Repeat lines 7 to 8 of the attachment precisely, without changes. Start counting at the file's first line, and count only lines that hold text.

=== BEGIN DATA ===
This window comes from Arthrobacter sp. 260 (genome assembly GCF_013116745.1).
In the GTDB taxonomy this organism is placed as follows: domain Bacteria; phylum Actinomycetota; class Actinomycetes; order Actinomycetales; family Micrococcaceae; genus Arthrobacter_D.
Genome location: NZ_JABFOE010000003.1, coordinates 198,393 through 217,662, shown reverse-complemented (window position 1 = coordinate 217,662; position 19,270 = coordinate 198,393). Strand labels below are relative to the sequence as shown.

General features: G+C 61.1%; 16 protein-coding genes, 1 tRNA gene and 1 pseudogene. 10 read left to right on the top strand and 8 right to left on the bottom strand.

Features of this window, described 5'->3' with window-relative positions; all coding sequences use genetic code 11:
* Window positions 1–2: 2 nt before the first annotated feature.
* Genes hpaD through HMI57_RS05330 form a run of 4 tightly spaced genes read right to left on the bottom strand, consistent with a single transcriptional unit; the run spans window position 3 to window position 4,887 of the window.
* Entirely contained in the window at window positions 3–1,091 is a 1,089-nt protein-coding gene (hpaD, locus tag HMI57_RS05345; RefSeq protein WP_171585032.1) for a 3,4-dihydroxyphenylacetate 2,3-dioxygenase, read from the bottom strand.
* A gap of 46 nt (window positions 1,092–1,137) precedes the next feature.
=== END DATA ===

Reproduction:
* Genes hpaD through HMI57_RS05330 form a run of 4 tightly spaced genes read right to left on the bottom strand, consistent with a single transcriptional unit; the run spans window position 3 to window position 4,887 of the window.
* Entirely contained in the window at window positions 3–1,091 is a 1,089-nt protein-coding gene (hpaD, locus tag HMI57_RS05345; RefSeq protein WP_171585032.1) for a 3,4-dihydroxyphenylacetate 2,3-dioxygenase, read from the bottom strand.